NTD Summit highlights progress made—and the challenges that remain.
|(L to R) Former UN Secretary General Kofi Annan, Dr. Margaret Chan and Bill Gates attend the Global Partners Meeting in Geneva on April 19.|
The World Health Organization, Uniting to Combat NTDs and the Neglected Tropical Disease (NTD) community hosted an NTD Summit in Geneva, Switzerland from April 19 to 22.
NTDs affect 1 billion people, many of them living in the poorest parts of the world. They are a cause of constant suffering and perpetuate a cycle of poverty and inequity.
The summit marked 10 years of multi-stakeholder collaboration, the fifth anniversary of the WHO’s roadmap on NTDs, which outlined targets for the control, elimination or eradication of 17 NTDs by 2020*, and the fifth anniversary of the London Declaration issued by partners in the fight to treat and prevent these diseases.
A WHO report released on the first day of the summit, Integrating Neglected Tropical Diseases in Global Health and Development, noted the impressive achievements made against NTDs including lymphatic filariasis and trachoma since 2007, thanks to political support, generous drug donations and improvements in living conditions.
But it also highlighted the need for further action, saying, “NTD programs continue to struggle with limited financial resources, inadequate capacity including capacity to implement effective surveillance, disruptive conflicts and important barriers to accessing needed health services that range from poverty to stigmatization.”
Renewed commitments were made to accelerate progress at a Global Partners Meeting on April 19, attended by some 400 people including health ministers, pharmaceutical industry executives, philanthropists and NGO heads. Among those attending was Bill Gates, co-chair of the Bill & Melinda Gates Foundation, which has pledged US$335 million in grants over the next four years.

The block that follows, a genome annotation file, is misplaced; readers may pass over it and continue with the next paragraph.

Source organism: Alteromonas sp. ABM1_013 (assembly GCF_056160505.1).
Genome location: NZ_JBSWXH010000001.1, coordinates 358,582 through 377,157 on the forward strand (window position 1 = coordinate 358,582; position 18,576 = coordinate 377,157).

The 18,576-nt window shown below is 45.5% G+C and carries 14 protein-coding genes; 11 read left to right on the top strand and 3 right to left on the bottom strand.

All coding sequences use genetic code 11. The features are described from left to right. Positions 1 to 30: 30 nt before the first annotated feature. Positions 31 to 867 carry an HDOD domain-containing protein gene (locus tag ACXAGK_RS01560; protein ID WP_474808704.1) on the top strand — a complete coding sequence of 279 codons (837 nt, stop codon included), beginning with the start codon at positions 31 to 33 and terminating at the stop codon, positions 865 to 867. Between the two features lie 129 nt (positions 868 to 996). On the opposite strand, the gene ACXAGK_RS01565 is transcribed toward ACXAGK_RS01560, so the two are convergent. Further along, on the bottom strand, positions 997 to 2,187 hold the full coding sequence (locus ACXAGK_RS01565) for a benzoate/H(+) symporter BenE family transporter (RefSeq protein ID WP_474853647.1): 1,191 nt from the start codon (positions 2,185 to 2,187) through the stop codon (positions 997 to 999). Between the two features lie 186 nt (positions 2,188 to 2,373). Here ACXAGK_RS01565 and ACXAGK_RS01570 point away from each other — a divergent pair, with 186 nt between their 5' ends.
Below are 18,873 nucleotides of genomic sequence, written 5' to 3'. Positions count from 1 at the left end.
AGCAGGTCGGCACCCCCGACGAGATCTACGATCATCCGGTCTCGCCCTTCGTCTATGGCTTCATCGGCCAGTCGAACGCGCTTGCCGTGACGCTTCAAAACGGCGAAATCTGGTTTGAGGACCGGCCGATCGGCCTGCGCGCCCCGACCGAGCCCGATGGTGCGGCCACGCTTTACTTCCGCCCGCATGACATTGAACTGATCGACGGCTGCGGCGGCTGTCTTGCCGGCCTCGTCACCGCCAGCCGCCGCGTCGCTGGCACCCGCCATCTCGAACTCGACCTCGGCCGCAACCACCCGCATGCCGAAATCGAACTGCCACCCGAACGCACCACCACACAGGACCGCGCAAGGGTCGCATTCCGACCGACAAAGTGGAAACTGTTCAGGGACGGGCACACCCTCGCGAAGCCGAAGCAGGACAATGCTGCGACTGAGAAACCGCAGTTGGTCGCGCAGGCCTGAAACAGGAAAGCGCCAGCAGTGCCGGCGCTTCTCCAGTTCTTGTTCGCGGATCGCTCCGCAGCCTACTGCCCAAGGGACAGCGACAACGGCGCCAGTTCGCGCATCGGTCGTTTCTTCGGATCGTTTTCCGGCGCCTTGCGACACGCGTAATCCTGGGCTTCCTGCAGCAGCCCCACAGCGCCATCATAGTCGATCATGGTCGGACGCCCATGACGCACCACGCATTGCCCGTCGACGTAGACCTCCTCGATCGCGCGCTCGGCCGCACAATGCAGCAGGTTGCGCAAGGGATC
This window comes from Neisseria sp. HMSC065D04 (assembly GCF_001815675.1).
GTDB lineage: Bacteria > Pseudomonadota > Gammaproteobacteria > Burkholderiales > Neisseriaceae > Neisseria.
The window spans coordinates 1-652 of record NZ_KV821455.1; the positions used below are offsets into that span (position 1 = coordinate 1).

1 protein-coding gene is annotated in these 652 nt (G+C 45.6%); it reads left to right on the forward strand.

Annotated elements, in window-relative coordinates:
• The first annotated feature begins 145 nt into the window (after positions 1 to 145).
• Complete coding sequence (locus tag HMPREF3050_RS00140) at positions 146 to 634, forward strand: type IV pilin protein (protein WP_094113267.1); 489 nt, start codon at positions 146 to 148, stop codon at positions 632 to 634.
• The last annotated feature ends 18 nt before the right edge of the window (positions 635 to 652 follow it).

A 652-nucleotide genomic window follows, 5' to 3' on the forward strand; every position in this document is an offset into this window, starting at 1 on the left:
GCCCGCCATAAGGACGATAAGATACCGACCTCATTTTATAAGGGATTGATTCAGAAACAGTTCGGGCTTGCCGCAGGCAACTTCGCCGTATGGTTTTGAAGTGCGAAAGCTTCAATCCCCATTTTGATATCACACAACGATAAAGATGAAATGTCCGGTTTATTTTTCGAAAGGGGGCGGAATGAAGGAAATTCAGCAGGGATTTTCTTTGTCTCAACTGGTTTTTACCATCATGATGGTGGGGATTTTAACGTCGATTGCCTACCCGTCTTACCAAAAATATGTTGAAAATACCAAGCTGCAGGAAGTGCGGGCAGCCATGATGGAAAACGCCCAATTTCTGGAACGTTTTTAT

“Thanks to this partnership, these neglected diseases are now getting the attention they deserve so fewer people have to suffer from these treatable conditions,” Gates said. “There have been many successes in the past five years, but the job is not done yet.”
With advances against NTDs tied to progress toward achieving the 2030 Sustainable Development Goals—which include “no poverty,” “zero hunger” and “clean water and sanitation”—Dr. Anarfi Asamoa-Baah, the deputy director-general of the WHO, noted that NTDs were symptoms of a bigger problem that needed to be addressed. Speaking of the one in six people who live with one or more NTD, he said, “In many cases, they are neglected by their own governments. They have no roads, no water, and no electricity. If all we do is take care of the symptoms—the diseases—and we do not advocate for good water, for good housing, good roads, then really we will not be helping them in the way we need to help them.”
There were two workshops on leprosy during the conference. “Leprosy: Putting the Person at the Center of Disease Control: Lessons for and from Leprosy” and “Leprosy, NTDs and Mental Health.”
Among the speakers, David Addiss of the Task Force for Global Health suggested that one of the successes of the leprosy community has been to see beyond the statistics to the individuals affected.
“In global health work, we necessarily focus on numbers, on macro interventions that have impact at population level, so we focus on numbers and less on faces. We focus on justice, but we don’t talk as much about compassion. We deal with human rights, less with relationships. We talk about policy rather than engaging in dialogue; ethical principles rather than the ethics of care. One of the things that the leprosy community brings to the NTD community is a fairer balance between the relational on the one side and the population on the other.”
Dr. Wim van Brakel of Netherlands Leprosy Relief said it was necessary to ensure that people didn’t disappear from view again once they were released from treatment. “It is important to recognize there are consequences that go beyond the disease period, and we have been struggling with that in leprosy.”
“People are deducted from the statistics as soon as they complete their treatment and then they become invisible. We need to find a way—and that could be done across NTDs—to make the case for visualizing all these people,” he said. “They all have faces, and there are a lot of them. They have mental health needs and other needs. If we could make them part of an official group that needs attention, that would be great.”
“In April 2017, partners from all over the world...came together in an unprecedented gathering to unite around the common goal of ending the suffering caused by NTDs. This effort is an essential stepping stone in the global movement towards an economically, socially and environmentally sustainable future for the planet and for present and future generations.” (From The Geneva Commitment)
* The WHO recognized an 18th NTD, mycetoma, in 2016.